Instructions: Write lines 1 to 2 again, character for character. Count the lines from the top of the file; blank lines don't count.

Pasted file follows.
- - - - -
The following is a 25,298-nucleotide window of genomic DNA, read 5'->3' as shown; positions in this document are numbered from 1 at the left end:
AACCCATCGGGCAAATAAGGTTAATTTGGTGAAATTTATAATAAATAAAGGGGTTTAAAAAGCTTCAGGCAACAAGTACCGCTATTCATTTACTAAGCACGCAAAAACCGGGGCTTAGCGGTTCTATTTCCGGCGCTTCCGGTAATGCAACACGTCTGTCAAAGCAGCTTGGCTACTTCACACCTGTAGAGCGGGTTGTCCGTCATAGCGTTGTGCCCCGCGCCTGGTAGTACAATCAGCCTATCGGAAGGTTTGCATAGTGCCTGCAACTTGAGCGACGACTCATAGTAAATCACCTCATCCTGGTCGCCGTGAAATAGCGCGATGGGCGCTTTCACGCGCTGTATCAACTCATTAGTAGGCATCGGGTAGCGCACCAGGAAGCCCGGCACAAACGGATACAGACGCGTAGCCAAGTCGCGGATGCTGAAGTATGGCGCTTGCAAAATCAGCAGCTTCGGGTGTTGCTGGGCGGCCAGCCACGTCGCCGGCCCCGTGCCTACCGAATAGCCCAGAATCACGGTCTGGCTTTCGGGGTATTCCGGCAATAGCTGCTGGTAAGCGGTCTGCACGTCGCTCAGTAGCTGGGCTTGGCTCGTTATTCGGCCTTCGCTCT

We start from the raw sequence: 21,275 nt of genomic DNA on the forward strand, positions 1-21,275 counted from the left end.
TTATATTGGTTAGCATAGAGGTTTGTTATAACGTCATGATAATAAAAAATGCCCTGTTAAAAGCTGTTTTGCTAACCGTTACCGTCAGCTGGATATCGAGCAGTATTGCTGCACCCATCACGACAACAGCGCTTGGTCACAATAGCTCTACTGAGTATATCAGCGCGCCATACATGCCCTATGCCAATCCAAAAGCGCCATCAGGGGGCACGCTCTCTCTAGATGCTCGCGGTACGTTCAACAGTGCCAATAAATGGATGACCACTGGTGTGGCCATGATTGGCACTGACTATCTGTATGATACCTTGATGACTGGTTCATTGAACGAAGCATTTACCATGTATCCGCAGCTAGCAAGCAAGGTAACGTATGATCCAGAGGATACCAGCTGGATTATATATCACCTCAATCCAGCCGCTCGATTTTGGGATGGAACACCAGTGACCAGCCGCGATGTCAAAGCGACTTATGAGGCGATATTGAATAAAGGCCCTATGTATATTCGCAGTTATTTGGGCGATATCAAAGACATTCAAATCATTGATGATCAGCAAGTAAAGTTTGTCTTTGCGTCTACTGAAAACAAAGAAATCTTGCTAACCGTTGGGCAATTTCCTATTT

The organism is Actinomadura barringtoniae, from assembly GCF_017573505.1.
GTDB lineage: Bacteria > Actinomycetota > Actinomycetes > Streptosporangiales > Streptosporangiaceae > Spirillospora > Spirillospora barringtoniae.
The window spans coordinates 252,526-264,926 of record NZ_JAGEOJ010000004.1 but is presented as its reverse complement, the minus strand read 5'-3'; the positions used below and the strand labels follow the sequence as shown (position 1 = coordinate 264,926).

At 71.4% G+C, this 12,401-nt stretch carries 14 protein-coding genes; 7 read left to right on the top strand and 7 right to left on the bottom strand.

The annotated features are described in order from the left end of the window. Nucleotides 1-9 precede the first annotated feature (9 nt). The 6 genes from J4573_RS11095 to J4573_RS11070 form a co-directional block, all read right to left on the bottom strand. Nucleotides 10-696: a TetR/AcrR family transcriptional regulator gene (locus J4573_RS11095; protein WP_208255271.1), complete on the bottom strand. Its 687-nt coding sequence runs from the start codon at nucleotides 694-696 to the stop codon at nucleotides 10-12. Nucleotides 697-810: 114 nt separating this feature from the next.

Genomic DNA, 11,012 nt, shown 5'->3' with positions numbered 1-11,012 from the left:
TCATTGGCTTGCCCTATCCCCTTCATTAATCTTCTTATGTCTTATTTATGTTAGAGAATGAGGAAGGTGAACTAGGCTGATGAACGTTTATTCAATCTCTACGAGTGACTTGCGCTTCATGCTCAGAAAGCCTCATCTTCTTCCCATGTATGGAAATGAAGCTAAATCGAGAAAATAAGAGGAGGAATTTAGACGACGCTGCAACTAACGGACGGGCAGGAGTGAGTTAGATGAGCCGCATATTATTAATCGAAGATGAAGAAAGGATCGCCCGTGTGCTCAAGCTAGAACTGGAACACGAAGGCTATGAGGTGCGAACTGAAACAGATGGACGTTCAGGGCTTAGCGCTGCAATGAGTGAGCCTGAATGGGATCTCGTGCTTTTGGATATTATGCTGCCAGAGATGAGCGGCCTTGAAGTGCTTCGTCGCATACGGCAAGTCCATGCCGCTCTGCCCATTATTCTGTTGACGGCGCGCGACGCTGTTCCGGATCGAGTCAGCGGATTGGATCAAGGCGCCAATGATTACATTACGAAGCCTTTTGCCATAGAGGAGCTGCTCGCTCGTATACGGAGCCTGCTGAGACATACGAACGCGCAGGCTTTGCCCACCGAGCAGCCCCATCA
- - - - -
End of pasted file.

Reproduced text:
The following is a 25,298-nucleotide window of genomic DNA, read 5'->3' as shown; positions in this document are numbered from 1 at the left end:
AACCCATCGGGCAAATAAGGTTAATTTGGTGAAATTTATAATAAATAAAGGGGTTTAAAAAGCTTCAGGCAACAAGTACCGCTATTCATTTACTAAGCACGCAAAAACCGGGGCTTAGCGGTTCTATTTCCGGCGCTTCCGGTAATGCAACACGTCTGTCAAAGCAGCTTGGCTACTTCACACCTGTAGAGCGGGTTGTCCGTCATAGCGTTGTGCCCCGCGCCTGGTAGTACAATCAGCCTATCGGAAGGTTTGCATAGTGCCTGCAACTTGAGCGACGACTCATAGTAAATCACCTCATCCTGGTCGCCGTGAAATAGCGCGATGGGCGCTTTCACGCGCTGTATCAACTCATTAGTAGGCATCGGGTAGCGCACCAGGAAGCCCGGCACAAACGGATACAGACGCGTAGCCAAGTCGCGGATGCTGAAGTATGGCGCTTGCAAAATCAGCAGCTTCGGGTGTTGCTGGGCGGCCAGCCACGTCGCCGGCCCCGTGCCTACCGAATAGCCCAGAATCACGGTCTGGCTTTCGGGGTATTCCGGCAATAGCTGCTGGTAAGCGGTCTGCACGTCGCTCAGTAGCTGGGCTTGGCTCGTTATTCGGCCTTCGCTCT